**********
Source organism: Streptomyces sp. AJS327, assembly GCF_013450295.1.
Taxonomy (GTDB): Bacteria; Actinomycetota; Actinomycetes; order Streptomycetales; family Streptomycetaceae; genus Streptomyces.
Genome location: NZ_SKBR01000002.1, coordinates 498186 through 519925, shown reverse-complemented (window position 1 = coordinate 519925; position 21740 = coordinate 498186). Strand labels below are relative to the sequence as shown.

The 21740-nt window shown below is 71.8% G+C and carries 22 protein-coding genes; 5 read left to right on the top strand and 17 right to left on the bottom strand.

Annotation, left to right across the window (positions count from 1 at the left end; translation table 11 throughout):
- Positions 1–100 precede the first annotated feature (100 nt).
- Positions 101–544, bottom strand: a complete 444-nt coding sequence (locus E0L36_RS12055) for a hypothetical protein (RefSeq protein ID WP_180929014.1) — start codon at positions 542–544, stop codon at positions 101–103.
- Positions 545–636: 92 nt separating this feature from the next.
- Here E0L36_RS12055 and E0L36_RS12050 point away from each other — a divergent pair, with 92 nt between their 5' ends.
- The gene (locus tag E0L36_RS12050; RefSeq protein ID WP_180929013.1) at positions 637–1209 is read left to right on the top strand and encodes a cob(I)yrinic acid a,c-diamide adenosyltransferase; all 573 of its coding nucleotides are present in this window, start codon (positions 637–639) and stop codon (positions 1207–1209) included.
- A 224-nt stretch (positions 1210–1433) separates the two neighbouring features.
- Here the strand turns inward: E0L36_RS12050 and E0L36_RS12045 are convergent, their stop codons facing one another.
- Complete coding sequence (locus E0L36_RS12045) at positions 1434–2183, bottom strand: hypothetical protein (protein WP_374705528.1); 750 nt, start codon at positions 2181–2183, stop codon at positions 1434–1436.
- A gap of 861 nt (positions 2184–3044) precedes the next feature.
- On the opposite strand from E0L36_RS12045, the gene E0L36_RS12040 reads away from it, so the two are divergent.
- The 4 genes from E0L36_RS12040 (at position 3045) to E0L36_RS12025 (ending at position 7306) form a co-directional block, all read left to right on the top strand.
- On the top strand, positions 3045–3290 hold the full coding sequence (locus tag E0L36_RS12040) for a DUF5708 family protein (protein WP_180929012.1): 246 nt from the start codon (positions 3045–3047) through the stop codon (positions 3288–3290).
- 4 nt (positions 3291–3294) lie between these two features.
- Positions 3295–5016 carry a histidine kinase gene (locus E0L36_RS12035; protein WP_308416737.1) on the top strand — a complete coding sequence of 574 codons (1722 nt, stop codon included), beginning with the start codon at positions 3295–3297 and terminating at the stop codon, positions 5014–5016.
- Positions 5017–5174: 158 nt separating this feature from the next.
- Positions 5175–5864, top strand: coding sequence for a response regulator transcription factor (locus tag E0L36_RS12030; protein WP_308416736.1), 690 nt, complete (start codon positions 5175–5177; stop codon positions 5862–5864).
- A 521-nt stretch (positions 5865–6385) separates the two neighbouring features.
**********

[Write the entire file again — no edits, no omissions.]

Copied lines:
Source organism: Streptomyces sp. AJS327, assembly GCF_013450295.1.
Taxonomy (GTDB): Bacteria; Actinomycetota; Actinomycetes; order Streptomycetales; family Streptomycetaceae; genus Streptomyces.
Genome location: NZ_SKBR01000002.1, coordinates 498186 through 519925, shown reverse-complemented (window position 1 = coordinate 519925; position 21740 = coordinate 498186). Strand labels below are relative to the sequence as shown.

The 21740-nt window shown below is 71.8% G+C and carries 22 protein-coding genes; 5 read left to right on the top strand and 17 right to left on the bottom strand.

Annotation, left to right across the window (positions count from 1 at the left end; translation table 11 throughout):
- Positions 1–100 precede the first annotated feature (100 nt).
- Positions 101–544, bottom strand: a complete 444-nt coding sequence (locus E0L36_RS12055) for a hypothetical protein (RefSeq protein ID WP_180929014.1) — start codon at positions 542–544, stop codon at positions 101–103.
- Positions 545–636: 92 nt separating this feature from the next.
- Here E0L36_RS12055 and E0L36_RS12050 point away from each other — a divergent pair, with 92 nt between their 5' ends.
- The gene (locus tag E0L36_RS12050; RefSeq protein ID WP_180929013.1) at positions 637–1209 is read left to right on the top strand and encodes a cob(I)yrinic acid a,c-diamide adenosyltransferase; all 573 of its coding nucleotides are present in this window, start codon (positions 637–639) and stop codon (positions 1207–1209) included.
- A 224-nt stretch (positions 1210–1433) separates the two neighbouring features.
- Here the strand turns inward: E0L36_RS12050 and E0L36_RS12045 are convergent, their stop codons facing one another.
- Complete coding sequence (locus E0L36_RS12045) at positions 1434–2183, bottom strand: hypothetical protein (protein WP_374705528.1); 750 nt, start codon at positions 2181–2183, stop codon at positions 1434–1436.
- A gap of 861 nt (positions 2184–3044) precedes the next feature.
- On the opposite strand from E0L36_RS12045, the gene E0L36_RS12040 reads away from it, so the two are divergent.
- The 4 genes from E0L36_RS12040 (at position 3045) to E0L36_RS12025 (ending at position 7306) form a co-directional block, all read left to right on the top strand.
- On the top strand, positions 3045–3290 hold the full coding sequence (locus tag E0L36_RS12040) for a DUF5708 family protein (protein WP_180929012.1): 246 nt from the start codon (positions 3045–3047) through the stop codon (positions 3288–3290).
- 4 nt (positions 3291–3294) lie between these two features.
- Positions 3295–5016 carry a histidine kinase gene (locus E0L36_RS12035; protein WP_308416737.1) on the top strand — a complete coding sequence of 574 codons (1722 nt, stop codon included), beginning with the start codon at positions 3295–3297 and terminating at the stop codon, positions 5014–5016.
- Positions 5017–5174: 158 nt separating this feature from the next.
- Positions 5175–5864, top strand: coding sequence for a response regulator transcription factor (locus tag E0L36_RS12030; protein WP_308416736.1), 690 nt, complete (start codon positions 5175–5177; stop codon positions 5862–5864).
- A 521-nt stretch (positions 5865–6385) separates the two neighbouring features.